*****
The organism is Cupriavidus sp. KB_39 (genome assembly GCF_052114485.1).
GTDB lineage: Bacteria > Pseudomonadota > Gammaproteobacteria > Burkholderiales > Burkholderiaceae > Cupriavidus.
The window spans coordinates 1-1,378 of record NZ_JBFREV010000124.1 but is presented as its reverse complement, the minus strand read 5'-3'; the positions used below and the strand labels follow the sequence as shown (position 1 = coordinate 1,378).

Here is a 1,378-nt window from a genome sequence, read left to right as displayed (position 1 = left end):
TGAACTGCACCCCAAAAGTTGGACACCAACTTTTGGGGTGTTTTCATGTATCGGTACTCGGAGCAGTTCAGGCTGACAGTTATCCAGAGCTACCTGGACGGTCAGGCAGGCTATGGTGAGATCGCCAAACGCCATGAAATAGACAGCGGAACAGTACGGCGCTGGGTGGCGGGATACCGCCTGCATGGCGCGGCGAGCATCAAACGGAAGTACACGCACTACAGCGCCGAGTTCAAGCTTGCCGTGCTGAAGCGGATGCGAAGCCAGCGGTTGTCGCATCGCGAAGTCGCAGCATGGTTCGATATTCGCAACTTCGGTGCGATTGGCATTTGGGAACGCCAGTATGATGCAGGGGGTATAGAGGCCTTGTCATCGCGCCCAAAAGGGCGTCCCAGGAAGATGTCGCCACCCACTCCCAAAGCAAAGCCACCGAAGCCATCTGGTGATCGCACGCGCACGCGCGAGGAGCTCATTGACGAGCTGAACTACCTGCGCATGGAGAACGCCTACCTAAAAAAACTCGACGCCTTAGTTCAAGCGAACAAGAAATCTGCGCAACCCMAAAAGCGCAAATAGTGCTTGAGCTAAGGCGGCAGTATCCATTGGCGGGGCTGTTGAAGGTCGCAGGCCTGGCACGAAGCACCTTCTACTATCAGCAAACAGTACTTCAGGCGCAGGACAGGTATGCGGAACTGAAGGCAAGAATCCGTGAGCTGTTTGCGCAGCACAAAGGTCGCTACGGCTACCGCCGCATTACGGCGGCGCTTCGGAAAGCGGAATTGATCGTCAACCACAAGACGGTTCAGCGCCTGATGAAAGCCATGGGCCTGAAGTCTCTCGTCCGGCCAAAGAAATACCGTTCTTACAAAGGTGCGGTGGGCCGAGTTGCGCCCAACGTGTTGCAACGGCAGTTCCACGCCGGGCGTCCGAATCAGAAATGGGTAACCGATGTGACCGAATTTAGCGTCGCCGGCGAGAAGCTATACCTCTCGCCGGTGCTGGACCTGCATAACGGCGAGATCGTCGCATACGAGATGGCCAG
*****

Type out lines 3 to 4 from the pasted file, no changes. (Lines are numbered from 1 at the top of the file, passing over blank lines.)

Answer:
The window spans coordinates 1-1,378 of record NZ_JBFREV010000124.1 but is presented as its reverse complement, the minus strand read 5'-3'; the positions used below and the strand labels follow the sequence as shown (position 1 = coordinate 1,378).

Here is a 1,378-nt window from a genome sequence, read left to right as displayed (position 1 = left end):